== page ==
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I advocate a 100% elimination of government K12 schools. 100%. No secrets there. Even if I were forced to accept government schooling, I’d like to see those schools have much more discretion in how they organize curricula and just as important more discretion in how they discipline their students (I don’t mean ruler smacks, I mean an entire ethic of seriousness and accountability). For various reasons I don’t have fantasies about a voucher program, but what I argue below is germane to that.

When I suggest these sorts of things it is not long until a good objection comes up: what about the students who will fall through the cracks in the more competitive, accountable, “private” system I prefer? Well, that objection seems reasonable until we reflect for a moment on it. Implicit in that rejection is that the current government schooling system lets no one fall through the cracks. But that in fact is the defining tragedy of government schooling – that even though all people are “guaranteed” a free and equal access to quality education, we are further away from achieving that than we were 60 years ago. I know, I know, it must be because George Bush and the Republicans starved the schools for funding – except that the K12 sector is not suffering from a lack of funds. In a future post perhaps we’ll show in glorious detail what I mean. Are there fantastic government schools? Well I happen to live in a neighborhood that boasts two of the top 100 high schools in the nation.

However, think of what happens if we voucherize education and also allow all schools to be selective about who remains in their schools. Of course some students will find that there is no place for them in the current schools that we can conceive of. But maybe that is a good thing. Not all students ought to be in school, even some of the more elementary grades of it. But I don’t really want to push on that because it’s like getting into an argument about God.  I’d rather push on this: in a world of one-size-fits-all government education where students are locked into the schools they live near and into the standardized curricula, assessments, tracking, etc. there is simply no other option for a kid that falls through the crack. And many do. Take a look at the data on high school dropouts, on the percentage of days missed by certain students, and so on. Do we think that when they are not in school something good is coming of them? We have labor laws and occupational licensing laws that make it hard for young people to earn a living, and the data on youth unemployment, incarceration rates and recividism rates are not all that encouraging. Beyond that, in several inner city public school systems even the kids that do not “fall through the cracks” do in fact fall through. My city school district spends well over $20,000 per student to educate students. Less than 50% graduate. But even among those who graduate, a very very tiny percentage of them have the ability to go onto success in most any college, including the local community college.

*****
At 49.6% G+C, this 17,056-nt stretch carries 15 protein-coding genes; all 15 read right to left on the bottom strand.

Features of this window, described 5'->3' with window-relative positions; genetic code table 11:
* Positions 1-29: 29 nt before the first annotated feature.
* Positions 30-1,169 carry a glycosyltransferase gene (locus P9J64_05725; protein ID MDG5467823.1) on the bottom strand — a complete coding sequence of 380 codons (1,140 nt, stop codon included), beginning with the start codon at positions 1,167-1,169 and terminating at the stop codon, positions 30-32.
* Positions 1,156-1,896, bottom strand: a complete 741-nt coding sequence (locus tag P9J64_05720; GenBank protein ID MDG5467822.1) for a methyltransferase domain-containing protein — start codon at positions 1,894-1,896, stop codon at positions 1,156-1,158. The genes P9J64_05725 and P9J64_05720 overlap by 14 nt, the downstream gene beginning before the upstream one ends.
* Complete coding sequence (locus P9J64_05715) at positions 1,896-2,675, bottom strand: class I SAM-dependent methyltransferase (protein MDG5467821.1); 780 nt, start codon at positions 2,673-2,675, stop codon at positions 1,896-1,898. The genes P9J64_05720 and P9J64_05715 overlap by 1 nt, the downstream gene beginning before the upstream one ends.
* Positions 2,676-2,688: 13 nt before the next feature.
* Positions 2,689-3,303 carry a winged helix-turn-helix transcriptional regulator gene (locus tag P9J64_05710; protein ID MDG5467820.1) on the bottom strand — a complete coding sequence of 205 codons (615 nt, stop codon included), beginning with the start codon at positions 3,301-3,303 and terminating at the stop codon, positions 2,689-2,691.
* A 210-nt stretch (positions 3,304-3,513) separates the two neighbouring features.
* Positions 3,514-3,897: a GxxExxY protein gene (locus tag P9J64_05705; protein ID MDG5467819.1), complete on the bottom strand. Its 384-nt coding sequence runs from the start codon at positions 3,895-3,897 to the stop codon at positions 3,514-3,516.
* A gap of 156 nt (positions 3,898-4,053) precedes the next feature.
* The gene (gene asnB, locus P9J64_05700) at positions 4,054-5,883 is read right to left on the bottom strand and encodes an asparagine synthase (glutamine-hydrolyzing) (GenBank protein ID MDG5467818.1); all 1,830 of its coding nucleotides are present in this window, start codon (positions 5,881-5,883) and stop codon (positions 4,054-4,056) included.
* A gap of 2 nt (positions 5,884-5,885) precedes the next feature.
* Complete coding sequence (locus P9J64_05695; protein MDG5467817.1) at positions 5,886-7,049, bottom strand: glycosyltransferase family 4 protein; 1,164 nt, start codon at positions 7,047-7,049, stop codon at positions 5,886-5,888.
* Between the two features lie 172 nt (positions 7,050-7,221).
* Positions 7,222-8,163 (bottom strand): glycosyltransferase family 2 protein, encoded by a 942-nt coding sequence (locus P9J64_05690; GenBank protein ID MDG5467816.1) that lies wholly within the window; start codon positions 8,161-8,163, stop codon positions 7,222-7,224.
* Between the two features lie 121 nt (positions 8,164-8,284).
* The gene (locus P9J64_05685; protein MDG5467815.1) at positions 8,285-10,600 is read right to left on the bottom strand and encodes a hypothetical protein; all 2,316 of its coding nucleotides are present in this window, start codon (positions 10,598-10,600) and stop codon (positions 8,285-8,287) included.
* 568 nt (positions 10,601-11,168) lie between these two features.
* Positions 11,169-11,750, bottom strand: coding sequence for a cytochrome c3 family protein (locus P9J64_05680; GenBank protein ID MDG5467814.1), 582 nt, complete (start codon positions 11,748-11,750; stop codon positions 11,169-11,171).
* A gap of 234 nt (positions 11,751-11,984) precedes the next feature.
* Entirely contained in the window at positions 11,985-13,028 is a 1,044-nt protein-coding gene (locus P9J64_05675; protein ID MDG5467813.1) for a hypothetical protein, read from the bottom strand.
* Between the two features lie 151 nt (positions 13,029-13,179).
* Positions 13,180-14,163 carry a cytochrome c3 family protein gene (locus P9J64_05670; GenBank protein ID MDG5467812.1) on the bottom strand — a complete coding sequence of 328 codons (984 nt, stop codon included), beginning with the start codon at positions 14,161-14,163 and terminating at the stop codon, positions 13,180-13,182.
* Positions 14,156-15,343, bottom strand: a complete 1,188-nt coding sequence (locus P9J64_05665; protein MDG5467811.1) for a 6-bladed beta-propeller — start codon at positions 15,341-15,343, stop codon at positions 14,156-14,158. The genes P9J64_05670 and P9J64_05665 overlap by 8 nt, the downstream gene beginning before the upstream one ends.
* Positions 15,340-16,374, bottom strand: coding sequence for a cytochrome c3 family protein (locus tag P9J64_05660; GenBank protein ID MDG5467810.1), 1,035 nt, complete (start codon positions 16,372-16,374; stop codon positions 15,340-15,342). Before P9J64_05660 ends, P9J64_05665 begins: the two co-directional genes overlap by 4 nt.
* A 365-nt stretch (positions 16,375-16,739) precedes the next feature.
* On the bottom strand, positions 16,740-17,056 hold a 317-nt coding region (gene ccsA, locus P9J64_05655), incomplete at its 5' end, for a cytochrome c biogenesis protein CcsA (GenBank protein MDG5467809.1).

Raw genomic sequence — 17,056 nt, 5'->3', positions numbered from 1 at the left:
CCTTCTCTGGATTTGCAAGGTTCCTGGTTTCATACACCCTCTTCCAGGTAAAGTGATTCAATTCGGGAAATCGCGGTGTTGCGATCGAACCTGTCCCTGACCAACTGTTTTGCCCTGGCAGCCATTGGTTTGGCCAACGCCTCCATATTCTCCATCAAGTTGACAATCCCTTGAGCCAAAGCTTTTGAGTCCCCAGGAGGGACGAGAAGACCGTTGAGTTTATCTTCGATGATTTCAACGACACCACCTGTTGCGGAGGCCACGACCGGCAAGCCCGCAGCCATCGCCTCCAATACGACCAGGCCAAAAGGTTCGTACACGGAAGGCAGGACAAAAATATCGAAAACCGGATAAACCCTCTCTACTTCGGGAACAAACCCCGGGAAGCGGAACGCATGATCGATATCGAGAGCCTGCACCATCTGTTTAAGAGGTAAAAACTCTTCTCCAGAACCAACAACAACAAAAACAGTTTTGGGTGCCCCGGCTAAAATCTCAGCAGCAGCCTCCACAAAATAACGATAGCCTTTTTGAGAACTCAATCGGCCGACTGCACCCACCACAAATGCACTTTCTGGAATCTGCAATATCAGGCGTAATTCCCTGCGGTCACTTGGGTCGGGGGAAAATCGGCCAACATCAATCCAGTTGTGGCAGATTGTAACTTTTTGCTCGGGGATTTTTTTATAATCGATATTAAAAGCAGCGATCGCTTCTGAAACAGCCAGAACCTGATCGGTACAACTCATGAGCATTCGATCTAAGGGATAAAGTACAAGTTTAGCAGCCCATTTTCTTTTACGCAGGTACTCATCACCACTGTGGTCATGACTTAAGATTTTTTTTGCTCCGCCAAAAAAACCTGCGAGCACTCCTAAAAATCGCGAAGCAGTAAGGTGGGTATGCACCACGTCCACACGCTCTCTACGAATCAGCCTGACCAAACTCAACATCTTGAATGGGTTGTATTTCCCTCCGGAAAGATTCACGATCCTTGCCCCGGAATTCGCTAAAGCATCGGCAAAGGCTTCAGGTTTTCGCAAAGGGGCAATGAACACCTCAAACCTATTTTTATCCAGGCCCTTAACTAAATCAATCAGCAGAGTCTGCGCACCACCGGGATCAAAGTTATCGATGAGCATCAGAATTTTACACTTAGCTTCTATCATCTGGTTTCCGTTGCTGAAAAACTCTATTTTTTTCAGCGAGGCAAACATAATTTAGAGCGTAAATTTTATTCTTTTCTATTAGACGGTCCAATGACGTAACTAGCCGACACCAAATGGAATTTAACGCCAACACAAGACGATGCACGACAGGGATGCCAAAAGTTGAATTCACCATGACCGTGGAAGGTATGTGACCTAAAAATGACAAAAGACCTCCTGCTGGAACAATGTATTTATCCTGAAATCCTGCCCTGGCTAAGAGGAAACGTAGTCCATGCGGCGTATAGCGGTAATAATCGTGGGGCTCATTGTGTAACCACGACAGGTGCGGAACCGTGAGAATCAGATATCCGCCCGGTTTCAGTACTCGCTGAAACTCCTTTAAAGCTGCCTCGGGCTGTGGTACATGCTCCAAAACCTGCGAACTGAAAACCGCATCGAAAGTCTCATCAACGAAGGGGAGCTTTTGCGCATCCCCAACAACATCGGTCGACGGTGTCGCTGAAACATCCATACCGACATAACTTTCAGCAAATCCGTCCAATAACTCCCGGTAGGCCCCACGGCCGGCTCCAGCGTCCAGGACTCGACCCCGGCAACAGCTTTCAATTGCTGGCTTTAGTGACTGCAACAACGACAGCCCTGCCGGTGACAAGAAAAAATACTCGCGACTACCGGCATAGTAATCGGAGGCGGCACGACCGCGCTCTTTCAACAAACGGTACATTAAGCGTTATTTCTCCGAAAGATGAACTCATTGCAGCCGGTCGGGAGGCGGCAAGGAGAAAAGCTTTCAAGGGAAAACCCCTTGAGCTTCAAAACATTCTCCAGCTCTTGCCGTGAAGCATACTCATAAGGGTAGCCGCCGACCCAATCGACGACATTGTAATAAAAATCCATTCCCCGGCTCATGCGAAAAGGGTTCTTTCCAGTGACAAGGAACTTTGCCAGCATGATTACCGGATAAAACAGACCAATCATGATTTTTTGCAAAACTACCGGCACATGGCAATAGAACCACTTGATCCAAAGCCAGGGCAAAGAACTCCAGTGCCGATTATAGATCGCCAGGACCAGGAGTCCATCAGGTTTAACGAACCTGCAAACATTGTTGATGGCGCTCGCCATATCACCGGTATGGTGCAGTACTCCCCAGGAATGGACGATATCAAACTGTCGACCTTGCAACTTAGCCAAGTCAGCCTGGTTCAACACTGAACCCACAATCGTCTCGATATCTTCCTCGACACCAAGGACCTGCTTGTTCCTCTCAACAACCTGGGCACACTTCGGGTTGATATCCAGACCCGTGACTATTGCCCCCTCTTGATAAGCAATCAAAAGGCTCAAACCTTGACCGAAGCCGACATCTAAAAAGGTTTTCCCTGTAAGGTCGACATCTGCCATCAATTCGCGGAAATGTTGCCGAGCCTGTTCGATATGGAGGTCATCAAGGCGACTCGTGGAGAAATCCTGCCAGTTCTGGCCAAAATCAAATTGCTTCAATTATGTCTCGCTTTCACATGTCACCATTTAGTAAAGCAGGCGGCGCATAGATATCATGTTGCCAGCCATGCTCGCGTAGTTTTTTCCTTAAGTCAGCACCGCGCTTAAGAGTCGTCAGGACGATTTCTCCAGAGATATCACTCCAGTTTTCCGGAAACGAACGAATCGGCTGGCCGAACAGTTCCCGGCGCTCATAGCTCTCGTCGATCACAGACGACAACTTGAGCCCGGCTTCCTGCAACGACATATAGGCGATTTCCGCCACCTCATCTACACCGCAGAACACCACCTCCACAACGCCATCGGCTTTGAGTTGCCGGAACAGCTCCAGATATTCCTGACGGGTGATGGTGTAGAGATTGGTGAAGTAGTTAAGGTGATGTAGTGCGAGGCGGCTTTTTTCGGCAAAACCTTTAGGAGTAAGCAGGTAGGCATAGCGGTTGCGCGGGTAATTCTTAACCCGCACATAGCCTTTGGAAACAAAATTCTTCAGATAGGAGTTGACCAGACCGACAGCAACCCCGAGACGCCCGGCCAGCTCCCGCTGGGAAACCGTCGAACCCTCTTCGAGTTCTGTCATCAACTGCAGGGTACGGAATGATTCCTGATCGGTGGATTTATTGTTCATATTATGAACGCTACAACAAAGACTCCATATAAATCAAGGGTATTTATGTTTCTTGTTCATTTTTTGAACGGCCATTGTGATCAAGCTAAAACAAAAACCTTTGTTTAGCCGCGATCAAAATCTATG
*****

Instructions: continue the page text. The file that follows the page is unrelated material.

And so when folks imagine all of the awful ways that private schools may fail or may not serve various customers or may allow some teachers to teach nonsense to their students, they have in their mental model a government schooling system that actually works. But this is no thought experiment. It’s not like we have to speculate at what the counterfactual is. We are living the counterfactual and it has been found wanting. I DO have ideological blinders on here when I say what I am about to say, but here goes anyway. Can you imagine ANY scenario where a fully privatized system would do worse that what happens to children in government schools (in cities especially) today? Really? What would be going on?

And think about what might be different if poor students had vouchers attached to them. In that world, suppose they get booted out of the existing private schools or choose not to work hard there. They still have voucher dollars tied to them. And what does this mean? It means that some entrepreneur, somewhere, can figure out a way to serve these kids purely to selfishly have access to those voucher funds. Strangely this seems to be one reason why voucher systems are opposed. It is, however, THE reason to favor them. It is the only way that these kids who have fallen through the cracks might actually get picked up. Maybe they’ll be led into some sham school. Maybe the money will simply be stolen. But maybe we’ll figure out a whole host of new ways to engage young people, prepare them for college or for the professions or for a host of other things, and private entrepreneurs would be free to try out any number of them so long as the rules surrounding the voucher were flexible (they would, of course, NOT be … which is one reason I do not support school vouchers – more on that in another post).